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Resource Development for Transition: Who Should We Ask to Come to the Table and What Do We Do Once They Are There?
Foundations in Transition: Person-Centered Strategies for Students with Disabilities
During this session, participants will learn how to support students to ask for help within the context of their goals, and how to establish effective individualized teams to facilitate a seamless transition from high school to adulthood. Transition may take any of a number of different forms, including alternative education, employment and work-based learning, community involvement, and post-secondary education options. This requires transition providers to engage a variety of people and systems. This session will outline the most effective and efficient techniques for pulling together resources on behalf of each student, including how to create and manage teams, and the advantages of finding resources within the school, family, personal network, the special education process, and in the community. This session will also include information about resources for transition to post-secondary education.
Since the Individuals with Disabilities Education Act was amended to include secondary transition services, youth with disabilities continue to have higher dropout rates and lower high school graduation rates, employment rates, and post-secondary education rates than youth without disabilities. Secondary transition policies and indicators have been in place for 20 years that are designed to eliminate those gaps and to improve the preparation of youth with disabilities for adult life. This five-part workshop series, presented by practitioners who work every day with youth with disabilities, includes training in practices that have been shown to improve the self-determination skills of youth and will provide educators, community providers, and family members with tools to help youth develop transition plans that are relevant to their areas of interest, and to use resources effectively to ensure success.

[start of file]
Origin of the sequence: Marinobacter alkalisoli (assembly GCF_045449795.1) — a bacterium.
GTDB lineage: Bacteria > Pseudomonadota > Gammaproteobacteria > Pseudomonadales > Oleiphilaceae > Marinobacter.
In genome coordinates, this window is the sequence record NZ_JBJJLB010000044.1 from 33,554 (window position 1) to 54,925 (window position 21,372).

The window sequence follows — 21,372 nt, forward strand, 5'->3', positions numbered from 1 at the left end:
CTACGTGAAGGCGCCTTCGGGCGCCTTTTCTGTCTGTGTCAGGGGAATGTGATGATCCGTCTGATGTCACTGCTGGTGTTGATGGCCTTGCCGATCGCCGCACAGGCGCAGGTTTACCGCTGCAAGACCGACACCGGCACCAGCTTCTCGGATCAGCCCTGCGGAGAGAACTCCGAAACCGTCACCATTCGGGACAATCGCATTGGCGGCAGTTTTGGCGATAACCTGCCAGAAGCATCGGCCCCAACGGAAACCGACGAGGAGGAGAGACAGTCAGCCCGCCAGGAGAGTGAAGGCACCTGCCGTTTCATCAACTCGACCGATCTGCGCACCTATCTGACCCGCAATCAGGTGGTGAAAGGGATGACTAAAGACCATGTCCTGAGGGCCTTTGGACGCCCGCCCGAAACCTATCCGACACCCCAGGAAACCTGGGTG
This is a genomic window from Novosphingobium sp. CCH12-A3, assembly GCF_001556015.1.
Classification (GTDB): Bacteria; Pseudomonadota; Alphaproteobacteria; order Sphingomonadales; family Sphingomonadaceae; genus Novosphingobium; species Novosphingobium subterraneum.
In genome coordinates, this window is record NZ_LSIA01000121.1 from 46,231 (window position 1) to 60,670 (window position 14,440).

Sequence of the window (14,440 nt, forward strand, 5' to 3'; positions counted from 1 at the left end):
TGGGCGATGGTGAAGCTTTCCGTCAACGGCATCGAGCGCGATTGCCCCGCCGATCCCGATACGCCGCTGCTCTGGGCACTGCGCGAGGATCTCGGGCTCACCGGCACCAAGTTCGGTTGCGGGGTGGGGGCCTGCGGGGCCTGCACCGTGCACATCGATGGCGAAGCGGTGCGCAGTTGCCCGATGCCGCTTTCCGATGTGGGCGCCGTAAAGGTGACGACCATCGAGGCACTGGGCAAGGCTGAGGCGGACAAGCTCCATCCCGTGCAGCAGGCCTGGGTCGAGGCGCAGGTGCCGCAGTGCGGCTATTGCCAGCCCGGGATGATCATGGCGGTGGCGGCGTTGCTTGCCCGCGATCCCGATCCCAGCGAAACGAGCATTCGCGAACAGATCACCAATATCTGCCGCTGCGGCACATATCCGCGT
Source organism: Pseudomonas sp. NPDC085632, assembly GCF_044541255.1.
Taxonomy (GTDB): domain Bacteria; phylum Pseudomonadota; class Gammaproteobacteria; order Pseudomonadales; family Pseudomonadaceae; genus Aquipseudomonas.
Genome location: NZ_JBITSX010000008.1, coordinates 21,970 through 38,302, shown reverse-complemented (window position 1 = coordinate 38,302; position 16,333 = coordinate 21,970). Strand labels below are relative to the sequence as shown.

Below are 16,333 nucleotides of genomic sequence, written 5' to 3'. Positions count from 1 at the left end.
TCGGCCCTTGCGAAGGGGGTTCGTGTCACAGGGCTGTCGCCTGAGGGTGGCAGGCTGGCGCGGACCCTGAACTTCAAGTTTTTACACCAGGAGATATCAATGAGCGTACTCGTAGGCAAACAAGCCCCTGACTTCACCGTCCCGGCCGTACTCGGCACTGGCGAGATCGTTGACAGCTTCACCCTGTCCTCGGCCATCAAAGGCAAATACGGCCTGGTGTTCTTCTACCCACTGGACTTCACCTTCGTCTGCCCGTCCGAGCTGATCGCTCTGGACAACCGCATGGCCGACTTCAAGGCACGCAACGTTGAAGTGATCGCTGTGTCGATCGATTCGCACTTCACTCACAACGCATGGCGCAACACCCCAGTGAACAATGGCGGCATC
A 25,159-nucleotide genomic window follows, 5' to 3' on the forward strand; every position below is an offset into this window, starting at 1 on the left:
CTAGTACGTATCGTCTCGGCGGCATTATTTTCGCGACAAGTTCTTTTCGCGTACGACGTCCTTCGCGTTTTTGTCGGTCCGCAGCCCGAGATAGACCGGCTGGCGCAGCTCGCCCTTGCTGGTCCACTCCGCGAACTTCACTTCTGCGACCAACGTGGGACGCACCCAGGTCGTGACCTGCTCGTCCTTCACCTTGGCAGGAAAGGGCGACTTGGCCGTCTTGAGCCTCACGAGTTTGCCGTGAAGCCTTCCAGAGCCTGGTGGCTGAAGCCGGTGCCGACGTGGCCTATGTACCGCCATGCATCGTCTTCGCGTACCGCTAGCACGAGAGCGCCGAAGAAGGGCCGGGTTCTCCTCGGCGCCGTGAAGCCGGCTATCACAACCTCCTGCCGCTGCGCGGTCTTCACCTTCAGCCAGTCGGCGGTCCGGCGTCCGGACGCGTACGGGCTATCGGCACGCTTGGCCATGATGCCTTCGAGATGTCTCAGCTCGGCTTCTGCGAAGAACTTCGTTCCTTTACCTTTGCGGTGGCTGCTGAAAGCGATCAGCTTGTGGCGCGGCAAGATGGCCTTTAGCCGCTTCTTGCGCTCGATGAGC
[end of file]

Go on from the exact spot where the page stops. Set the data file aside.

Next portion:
It is highly recommended that participants attend all five sessions in order to gain a comprehensive understanding of the transition process and to have the opportunity to use the tools and strategies for effective secondary transition practice.
Who Should Attend:
High school general and special education teachers, school counselors, vocational rehabilitation counselors, transition specialists, special education case managers who work with high school students, mental health and area agency staff, community providers, and family members are encouraged to attend.
Sponsored by APEX III and NH RESPONDS.
Presenter(s): Heidi Cloutier and Michelle Lewis
Heidi Cloutier, MSW joined the Institute on Disability in 1998 after working in Community Mental Health as a vocational counselor and case manager for individuals with chronic and severe mental health issues and drug and alcohol addiction. She presents nationally on transition planning, creating individualized budgets, and person-centered planning. She currently facilitates planning for youth with Autism Spectrum Disorders, trains new facilitators, and provides mentoring and technical assistance for mental health counselors and other transition planners.
Michelle Lewis, M.Ed. is the Project Director for the Parent Information Center on Special Education and Project Director of Supporting Successful Early Childhood Transition (SSECT). She presents statewide and nationally on involving families in education, and has over 15 years of experience working with children, youth, and families, including with transition-aged youth on establishing a course of study, exploring career interests, and setting goals for life after high school.